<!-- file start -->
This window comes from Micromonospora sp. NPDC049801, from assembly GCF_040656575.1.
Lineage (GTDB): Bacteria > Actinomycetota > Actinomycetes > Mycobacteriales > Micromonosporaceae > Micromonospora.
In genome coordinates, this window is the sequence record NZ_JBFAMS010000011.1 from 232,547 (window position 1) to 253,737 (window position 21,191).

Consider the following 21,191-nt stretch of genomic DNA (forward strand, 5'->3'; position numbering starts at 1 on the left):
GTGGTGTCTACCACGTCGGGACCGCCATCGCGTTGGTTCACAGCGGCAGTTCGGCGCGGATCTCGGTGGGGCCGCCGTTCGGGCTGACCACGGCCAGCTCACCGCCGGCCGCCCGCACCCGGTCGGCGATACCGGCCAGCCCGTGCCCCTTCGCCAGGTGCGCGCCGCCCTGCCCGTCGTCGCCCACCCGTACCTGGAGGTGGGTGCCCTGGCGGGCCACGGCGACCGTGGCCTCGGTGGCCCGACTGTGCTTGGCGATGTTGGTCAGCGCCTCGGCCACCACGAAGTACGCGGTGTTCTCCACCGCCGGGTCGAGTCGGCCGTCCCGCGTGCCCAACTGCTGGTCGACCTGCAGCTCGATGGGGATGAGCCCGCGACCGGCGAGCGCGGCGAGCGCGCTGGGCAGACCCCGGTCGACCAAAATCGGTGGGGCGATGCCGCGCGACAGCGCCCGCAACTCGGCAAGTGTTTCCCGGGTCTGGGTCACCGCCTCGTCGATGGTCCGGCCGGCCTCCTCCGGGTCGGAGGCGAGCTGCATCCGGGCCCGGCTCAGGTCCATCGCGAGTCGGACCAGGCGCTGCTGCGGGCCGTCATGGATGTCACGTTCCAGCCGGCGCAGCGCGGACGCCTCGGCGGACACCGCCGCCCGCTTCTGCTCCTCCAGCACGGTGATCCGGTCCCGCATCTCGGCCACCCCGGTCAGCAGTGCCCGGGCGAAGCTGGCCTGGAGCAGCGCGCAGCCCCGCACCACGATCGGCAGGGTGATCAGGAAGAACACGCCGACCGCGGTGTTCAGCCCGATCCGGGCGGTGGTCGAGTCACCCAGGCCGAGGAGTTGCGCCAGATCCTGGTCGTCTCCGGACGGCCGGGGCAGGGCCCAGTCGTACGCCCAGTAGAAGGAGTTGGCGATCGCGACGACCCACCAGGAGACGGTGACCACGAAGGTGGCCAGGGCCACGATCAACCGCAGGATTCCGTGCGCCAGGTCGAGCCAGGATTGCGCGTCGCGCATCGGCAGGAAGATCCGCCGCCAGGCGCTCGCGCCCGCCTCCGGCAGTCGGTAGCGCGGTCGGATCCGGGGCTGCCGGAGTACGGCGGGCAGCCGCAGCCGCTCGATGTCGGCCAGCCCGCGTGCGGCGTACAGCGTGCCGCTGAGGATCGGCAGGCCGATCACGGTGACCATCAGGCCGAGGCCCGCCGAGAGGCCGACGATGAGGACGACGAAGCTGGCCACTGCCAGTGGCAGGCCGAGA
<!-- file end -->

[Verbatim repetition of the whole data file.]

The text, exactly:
This window comes from Micromonospora sp. NPDC049801, from assembly GCF_040656575.1.
Lineage (GTDB): Bacteria > Actinomycetota > Actinomycetes > Mycobacteriales > Micromonosporaceae > Micromonospora.
In genome coordinates, this window is the sequence record NZ_JBFAMS010000011.1 from 232,547 (window position 1) to 253,737 (window position 21,191).

Consider the following 21,191-nt stretch of genomic DNA (forward strand, 5'->3'; position numbering starts at 1 on the left):
GTGGTGTCTACCACGTCGGGACCGCCATCGCGTTGGTTCACAGCGGCAGTTCGGCGCGGATCTCGGTGGGGCCGCCGTTCGGGCTGACCACGGCCAGCTCACCGCCGGCCGCCCGCACCCGGTCGGCGATACCGGCCAGCCCGTGCCCCTTCGCCAGGTGCGCGCCGCCCTGCCCGTCGTCGCCCACCCGTACCTGGAGGTGGGTGCCCTGGCGGGCCACGGCGACCGTGGCCTCGGTGGCCCGACTGTGCTTGGCGATGTTGGTCAGCGCCTCGGCCACCACGAAGTACGCGGTGTTCTCCACCGCCGGGTCGAGTCGGCCGTCCCGCGTGCCCAACTGCTGGTCGACCTGCAGCTCGATGGGGATGAGCCCGCGACCGGCGAGCGCGGCGAGCGCGCTGGGCAGACCCCGGTCGACCAAAATCGGTGGGGCGATGCCGCGCGACAGCGCCCGCAACTCGGCAAGTGTTTCCCGGGTCTGGGTCACCGCCTCGTCGATGGTCCGGCCGGCCTCCTCCGGGTCGGAGGCGAGCTGCATCCGGGCCCGGCTCAGGTCCATCGCGAGTCGGACCAGGCGCTGCTGCGGGCCGTCATGGATGTCACGTTCCAGCCGGCGCAGCGCGGACGCCTCGGCGGACACCGCCGCCCGCTTCTGCTCCTCCAGCACGGTGATCCGGTCCCGCATCTCGGCCACCCCGGTCAGCAGTGCCCGGGCGAAGCTGGCCTGGAGCAGCGCGCAGCCCCGCACCACGATCGGCAGGGTGATCAGGAAGAACACGCCGACCGCGGTGTTCAGCCCGATCCGGGCGGTGGTCGAGTCACCCAGGCCGAGGAGTTGCGCCAGATCCTGGTCGTCTCCGGACGGCCGGGGCAGGGCCCAGTCGTACGCCCAGTAGAAGGAGTTGGCGATCGCGACGACCCACCAGGAGACGGTGACCACGAAGGTGGCCAGGGCCACGATCAACCGCAGGATTCCGTGCGCCAGGTCGAGCCAGGATTGCGCGTCGCGCATCGGCAGGAAGATCCGCCGCCAGGCGCTCGCGCCCGCCTCCGGCAGTCGGTAGCGCGGTCGGATCCGGGGCTGCCGGAGTACGGCGGGCAGCCGCAGCCGCTCGATGTCGGCCAGCCCGCGTGCGGCGTACAGCGTGCCGCTGAGGATCGGCAGGCCGATCACGGTGACCATCAGGCCGAGGCCCGCCGAGAGGCCGACGATGAGGACGACGAAGCTGGCCACTGCCAGTGGCAGGCCGAGA